Charged with sedition?

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My father calls me up and asks what I’ll be writing today.

I say, “sedition it is”.

“You might get arrested,” he laughs.

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Source :Google Images

I smile.

Today, as I write this article I’m scared of the crime I might be committing. I’m not very sure if the reader is on the safe side too. When anything can be tagged as anti-national, I’m skeptical that this write-up might not even fit in the right framework of being respectful to apna bharat mahaan!

By the way, I’ve always considered myself to be pretty country oriented- I prefer not loitering around, I’m not very biased towards any religion, I stand upright as I hear the national anthem, I do this and I do a lot of that and the regular things that most of us do everyday in the name of the nation. However,I’m not much supportive of beef ban, haven’t judged Aamir Khan for his views on tolerance/intolerance, I precisely hate caste politics, mourn the recent tragic death of Rohit Vemula and sincerely feel sad for the current mayhem at the much worshipped Jawaharlal Nehru University’s campus.

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Out of 15, I was the only straight person

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The shriek of the wooden door and my heavy breath.
The sudden silence of the basement’s cool room and their questioning eyes.
Here I was, yet again, not on time. Within that minute of unexplained awkwardness, I doubted if I should put my right foot forward and get in the room or pull it back, shut the door and crib about my ill fate for getting a rickshaw that knew every place in Mumbai but this!

“Come on in,” I heard, not sure of who it was.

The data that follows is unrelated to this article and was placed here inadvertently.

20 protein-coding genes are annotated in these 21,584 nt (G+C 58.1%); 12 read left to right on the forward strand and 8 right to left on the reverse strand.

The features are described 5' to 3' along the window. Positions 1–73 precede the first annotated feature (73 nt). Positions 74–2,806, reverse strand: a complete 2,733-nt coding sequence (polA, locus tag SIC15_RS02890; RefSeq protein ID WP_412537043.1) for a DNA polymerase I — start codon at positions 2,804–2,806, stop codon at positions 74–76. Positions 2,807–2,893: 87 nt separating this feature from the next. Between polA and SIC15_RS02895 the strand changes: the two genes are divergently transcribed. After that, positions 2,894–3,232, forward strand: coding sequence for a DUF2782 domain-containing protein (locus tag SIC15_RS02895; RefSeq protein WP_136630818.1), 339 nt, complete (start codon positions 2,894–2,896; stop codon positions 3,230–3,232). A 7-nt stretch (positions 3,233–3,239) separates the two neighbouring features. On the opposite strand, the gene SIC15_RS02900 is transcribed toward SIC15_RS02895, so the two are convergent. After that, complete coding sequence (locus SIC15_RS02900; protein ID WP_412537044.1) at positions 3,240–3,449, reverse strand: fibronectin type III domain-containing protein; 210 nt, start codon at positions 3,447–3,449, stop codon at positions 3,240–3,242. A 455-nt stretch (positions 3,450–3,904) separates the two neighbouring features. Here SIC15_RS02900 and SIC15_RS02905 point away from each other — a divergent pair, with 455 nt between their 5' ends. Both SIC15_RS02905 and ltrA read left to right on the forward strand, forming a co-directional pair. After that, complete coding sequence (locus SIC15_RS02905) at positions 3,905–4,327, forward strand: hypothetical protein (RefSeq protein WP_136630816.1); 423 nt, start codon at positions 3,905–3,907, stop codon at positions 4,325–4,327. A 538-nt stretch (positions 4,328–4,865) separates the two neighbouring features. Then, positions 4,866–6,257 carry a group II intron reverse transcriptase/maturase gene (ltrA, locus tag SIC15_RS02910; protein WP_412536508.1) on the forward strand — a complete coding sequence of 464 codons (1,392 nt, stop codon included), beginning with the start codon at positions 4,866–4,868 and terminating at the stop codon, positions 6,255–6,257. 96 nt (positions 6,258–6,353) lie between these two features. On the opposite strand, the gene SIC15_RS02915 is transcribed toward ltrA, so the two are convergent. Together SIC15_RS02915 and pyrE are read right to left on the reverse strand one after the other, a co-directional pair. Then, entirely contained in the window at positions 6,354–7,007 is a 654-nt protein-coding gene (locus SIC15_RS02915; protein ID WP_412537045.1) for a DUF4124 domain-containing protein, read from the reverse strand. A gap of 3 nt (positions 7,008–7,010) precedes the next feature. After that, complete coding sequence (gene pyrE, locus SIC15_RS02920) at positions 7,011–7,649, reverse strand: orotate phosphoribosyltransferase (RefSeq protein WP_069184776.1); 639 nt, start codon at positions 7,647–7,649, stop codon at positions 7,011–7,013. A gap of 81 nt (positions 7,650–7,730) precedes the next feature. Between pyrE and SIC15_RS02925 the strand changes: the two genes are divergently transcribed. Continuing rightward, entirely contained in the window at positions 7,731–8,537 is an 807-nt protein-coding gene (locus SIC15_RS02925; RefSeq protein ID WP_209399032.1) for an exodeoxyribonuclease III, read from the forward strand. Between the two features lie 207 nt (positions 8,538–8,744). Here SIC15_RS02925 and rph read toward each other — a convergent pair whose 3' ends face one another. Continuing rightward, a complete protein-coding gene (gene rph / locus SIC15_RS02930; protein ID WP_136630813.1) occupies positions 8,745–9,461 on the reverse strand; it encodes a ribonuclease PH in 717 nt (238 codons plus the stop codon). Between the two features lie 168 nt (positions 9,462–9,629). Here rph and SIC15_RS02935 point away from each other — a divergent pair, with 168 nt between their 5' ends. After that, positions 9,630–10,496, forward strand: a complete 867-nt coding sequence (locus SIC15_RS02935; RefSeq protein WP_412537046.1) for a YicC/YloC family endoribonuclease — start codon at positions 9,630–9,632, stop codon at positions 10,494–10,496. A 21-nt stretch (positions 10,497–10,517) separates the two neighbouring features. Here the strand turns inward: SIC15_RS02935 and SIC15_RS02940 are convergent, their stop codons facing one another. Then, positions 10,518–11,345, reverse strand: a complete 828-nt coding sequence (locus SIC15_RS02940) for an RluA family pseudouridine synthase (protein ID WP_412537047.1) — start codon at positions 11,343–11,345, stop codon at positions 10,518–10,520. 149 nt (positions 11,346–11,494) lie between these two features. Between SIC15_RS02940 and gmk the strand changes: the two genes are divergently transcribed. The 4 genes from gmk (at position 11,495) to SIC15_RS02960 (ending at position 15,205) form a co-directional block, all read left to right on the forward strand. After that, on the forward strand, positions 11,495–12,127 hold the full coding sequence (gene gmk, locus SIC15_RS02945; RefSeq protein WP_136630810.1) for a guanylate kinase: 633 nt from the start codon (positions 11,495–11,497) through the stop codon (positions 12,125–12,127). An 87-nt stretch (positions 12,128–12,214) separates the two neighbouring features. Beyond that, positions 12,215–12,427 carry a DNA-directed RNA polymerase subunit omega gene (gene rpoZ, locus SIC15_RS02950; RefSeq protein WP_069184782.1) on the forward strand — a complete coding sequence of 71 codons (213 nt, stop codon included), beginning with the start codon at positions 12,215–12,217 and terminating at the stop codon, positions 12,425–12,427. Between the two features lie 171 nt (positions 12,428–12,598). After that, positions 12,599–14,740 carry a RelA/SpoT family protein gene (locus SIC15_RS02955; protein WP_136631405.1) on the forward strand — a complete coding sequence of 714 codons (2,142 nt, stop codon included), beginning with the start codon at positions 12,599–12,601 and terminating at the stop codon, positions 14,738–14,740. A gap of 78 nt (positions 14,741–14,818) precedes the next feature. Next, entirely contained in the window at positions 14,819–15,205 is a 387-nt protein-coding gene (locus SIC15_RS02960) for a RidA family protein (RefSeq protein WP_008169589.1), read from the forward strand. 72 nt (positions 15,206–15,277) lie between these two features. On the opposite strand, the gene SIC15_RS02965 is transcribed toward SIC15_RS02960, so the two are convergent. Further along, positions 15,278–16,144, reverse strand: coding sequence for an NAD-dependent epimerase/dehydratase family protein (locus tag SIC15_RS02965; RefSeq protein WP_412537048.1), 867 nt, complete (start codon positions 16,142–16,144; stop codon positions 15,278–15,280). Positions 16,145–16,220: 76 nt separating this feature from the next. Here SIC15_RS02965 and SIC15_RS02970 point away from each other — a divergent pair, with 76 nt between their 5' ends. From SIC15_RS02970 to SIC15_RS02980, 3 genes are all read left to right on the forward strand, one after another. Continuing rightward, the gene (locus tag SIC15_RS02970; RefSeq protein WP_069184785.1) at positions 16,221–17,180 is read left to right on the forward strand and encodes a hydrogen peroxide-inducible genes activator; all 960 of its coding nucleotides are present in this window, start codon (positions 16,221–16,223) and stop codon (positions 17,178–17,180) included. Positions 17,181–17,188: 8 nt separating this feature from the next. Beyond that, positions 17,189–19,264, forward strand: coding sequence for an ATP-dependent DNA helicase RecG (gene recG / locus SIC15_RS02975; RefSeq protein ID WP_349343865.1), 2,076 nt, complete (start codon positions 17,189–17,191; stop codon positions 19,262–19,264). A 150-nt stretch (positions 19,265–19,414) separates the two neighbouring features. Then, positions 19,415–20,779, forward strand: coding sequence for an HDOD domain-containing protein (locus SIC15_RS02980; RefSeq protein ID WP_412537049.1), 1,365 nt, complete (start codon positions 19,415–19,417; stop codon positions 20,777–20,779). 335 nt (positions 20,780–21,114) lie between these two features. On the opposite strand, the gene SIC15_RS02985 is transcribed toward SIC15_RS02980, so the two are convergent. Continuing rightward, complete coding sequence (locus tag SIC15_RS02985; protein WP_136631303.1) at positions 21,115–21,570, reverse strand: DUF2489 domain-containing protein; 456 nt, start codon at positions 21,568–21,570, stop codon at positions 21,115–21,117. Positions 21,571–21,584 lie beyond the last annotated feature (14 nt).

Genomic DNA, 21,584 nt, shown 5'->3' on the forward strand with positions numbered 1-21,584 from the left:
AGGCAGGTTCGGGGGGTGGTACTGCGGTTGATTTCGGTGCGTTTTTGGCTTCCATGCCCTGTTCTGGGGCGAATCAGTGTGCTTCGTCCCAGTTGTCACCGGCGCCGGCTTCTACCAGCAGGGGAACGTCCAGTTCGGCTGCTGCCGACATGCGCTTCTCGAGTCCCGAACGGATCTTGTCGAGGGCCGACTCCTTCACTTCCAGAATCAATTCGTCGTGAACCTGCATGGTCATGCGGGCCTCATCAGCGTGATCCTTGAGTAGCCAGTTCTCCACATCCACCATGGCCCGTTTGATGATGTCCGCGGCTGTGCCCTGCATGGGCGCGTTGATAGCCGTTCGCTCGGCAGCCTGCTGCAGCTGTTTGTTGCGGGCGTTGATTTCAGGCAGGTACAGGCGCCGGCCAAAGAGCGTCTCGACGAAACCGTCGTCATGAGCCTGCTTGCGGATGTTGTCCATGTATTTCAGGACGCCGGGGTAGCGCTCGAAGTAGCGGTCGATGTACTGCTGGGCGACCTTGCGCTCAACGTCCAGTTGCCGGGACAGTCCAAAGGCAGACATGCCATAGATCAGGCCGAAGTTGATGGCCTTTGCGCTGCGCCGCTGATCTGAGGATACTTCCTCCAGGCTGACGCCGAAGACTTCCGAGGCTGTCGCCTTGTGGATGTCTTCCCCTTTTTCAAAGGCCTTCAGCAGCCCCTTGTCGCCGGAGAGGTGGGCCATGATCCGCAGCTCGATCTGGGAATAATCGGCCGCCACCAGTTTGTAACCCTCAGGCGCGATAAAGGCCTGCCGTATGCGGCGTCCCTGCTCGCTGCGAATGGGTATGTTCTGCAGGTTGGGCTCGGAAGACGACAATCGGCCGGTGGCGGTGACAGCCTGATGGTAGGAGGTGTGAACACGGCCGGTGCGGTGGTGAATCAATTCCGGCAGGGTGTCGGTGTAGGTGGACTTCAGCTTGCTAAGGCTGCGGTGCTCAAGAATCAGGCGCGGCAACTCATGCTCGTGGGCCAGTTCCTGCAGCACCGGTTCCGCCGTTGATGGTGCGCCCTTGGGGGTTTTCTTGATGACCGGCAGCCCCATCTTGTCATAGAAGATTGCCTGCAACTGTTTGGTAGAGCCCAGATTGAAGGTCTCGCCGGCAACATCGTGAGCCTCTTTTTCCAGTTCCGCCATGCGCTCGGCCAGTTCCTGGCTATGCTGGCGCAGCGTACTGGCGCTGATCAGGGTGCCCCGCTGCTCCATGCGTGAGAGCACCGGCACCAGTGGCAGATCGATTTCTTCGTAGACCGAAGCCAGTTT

I smiled, closed the door and turned around, only to find a dozen eyes glaring at me.

Too embarrassed. Too apologetic.
I bit my lip and cursed silently.

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With her. Without her.

It’s been exactly one year.

I still look at her picture and wonder if she’s there with me. If she’s oiling my thin wavy hair with some hot coconut oil and telling me stories about how she agreed Daddy to be the perfect match for Maa. She would laugh when I questioned about her imperfect pair with my Grandpa. She’d say that she’d been lucky; however, I never thought so.

Granny was docile and soft. She could get blemishes on her ever-glowing skin if she stepped out of our huge hollow house in Chamba, a small town in the state of Himachal Pradesh. While she was warm and beautiful, I’d always seen Grandpa as short, dark and cold.

My afternoon would while away wondering how her life would’ve been if she too had found her Prince Charming. “He’s always been my Prince Charming,” she’d say referring to Grandpa with a slight pull of my hair.

I visited Chamba every December since school remained closed during the cold winters we had in Shimla. My elder brother and me would spend about next three months away from Maa, sharing the same long afternoons with Granny.

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This wasn’t home

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That phone call still reverberates in my ears.  Mom’s voice still seems to be fresh and clear. She was in a rush.  Somewhat in panic.
I chose to ignore.  Lying on my thin mattress, trying to break open its stitches by my right hand, I held the phone by my left.  I stayed in a paying guest accommodation at Greater Kailash at New Delhi back in September 2013.
“Everything fine?” I asked sensing a choke in her voice. “Come home,” she replied. My fingers stopped enjoying the little game of pulling those threads of the mattress. It was an unknown deep silence that we shared. I was too afraid to ask what had happened and she was too sad to tell it all.
My grandma was on her death bed. Or she had died. I wasn’t clearly told.

I had sensed something grave while mom and I had this little chat. But she denied it. She said it was all okay.
One one hand I thought grandma was no more, but I rejected its acceptance. It was tough to imagine a hail and hearty grandma so numb and cold. It was impossible to think how she looked dead. Continue reading